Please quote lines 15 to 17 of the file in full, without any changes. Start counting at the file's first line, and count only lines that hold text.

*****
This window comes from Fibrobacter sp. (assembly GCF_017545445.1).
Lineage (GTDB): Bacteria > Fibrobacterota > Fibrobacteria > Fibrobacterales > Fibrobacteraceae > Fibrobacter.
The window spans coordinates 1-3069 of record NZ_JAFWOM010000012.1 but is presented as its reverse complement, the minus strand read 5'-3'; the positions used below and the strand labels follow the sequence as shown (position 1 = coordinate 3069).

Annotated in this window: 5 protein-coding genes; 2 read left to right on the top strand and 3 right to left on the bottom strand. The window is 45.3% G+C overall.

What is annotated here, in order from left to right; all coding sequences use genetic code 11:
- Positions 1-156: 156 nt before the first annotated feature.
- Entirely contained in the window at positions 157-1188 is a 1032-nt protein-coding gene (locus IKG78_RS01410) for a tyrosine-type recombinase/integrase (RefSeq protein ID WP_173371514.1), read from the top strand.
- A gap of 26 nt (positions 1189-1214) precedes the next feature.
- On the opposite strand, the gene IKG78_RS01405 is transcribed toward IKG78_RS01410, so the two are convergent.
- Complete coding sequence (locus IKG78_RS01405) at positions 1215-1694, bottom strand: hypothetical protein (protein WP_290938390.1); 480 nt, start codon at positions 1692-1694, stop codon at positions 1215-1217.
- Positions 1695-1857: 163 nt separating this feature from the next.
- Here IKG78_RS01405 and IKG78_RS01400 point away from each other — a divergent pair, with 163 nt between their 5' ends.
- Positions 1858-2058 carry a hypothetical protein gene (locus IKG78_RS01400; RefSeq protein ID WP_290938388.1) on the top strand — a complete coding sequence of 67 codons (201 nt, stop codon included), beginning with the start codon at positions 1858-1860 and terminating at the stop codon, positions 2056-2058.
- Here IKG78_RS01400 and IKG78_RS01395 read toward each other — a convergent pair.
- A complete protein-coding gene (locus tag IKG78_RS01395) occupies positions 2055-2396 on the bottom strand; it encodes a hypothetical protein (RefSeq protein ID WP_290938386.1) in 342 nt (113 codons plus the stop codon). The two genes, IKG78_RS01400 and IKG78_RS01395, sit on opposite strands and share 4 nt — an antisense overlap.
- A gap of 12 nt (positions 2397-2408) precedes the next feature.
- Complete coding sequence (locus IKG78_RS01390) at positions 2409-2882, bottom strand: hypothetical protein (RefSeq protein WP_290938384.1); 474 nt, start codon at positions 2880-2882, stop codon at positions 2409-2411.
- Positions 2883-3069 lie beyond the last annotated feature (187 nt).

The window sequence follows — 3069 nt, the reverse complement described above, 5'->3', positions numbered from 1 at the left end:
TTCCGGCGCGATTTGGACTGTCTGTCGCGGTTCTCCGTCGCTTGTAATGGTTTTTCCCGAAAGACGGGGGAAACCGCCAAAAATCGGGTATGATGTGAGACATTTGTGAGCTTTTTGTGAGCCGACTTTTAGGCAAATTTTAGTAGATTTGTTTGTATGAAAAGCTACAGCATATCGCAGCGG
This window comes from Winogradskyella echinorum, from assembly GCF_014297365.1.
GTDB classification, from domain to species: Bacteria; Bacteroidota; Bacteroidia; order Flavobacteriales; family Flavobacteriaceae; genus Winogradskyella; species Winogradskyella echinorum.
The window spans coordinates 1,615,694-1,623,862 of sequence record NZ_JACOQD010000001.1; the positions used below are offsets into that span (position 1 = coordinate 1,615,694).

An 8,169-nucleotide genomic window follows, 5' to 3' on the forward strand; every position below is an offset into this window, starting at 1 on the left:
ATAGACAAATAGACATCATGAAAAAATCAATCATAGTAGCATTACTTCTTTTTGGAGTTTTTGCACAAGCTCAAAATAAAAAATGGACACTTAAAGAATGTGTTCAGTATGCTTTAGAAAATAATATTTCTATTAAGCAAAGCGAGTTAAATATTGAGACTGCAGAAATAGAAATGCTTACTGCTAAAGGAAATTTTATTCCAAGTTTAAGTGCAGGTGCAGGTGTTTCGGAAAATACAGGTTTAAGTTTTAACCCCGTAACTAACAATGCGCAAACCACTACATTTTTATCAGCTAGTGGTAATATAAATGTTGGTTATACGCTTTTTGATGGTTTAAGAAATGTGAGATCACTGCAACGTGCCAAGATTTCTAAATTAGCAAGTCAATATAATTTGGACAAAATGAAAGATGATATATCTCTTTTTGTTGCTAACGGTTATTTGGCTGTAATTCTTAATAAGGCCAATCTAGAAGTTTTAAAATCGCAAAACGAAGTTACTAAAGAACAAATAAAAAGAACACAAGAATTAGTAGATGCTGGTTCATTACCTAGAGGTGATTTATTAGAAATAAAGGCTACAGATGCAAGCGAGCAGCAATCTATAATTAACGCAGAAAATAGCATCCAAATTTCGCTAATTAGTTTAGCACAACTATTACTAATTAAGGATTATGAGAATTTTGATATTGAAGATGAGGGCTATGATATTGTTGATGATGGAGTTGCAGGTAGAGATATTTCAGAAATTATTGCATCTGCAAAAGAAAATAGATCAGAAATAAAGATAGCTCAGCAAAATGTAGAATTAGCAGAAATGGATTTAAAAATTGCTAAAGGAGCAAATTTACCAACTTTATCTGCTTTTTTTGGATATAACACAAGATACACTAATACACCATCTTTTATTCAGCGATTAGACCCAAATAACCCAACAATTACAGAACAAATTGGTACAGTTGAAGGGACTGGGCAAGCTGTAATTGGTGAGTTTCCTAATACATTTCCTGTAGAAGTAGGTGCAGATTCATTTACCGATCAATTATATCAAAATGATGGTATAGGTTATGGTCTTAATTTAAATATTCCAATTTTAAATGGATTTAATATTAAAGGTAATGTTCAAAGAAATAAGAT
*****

- A complete protein-coding gene (locus tag IKG78_RS01395) occupies positions 2055-2396 on the bottom strand; it encodes a hypothetical protein (RefSeq protein ID WP_290938386.1) in 342 nt (113 codons plus the stop codon). The two genes, IKG78_RS01400 and IKG78_RS01395, sit on opposite strands and share 4 nt — an antisense overlap.
- A gap of 12 nt (positions 2397-2408) precedes the next feature.
- Complete coding sequence (locus IKG78_RS01390) at positions 2409-2882, bottom strand: hypothetical protein (RefSeq protein WP_290938384.1); 474 nt, start codon at positions 2880-2882, stop codon at positions 2409-2411.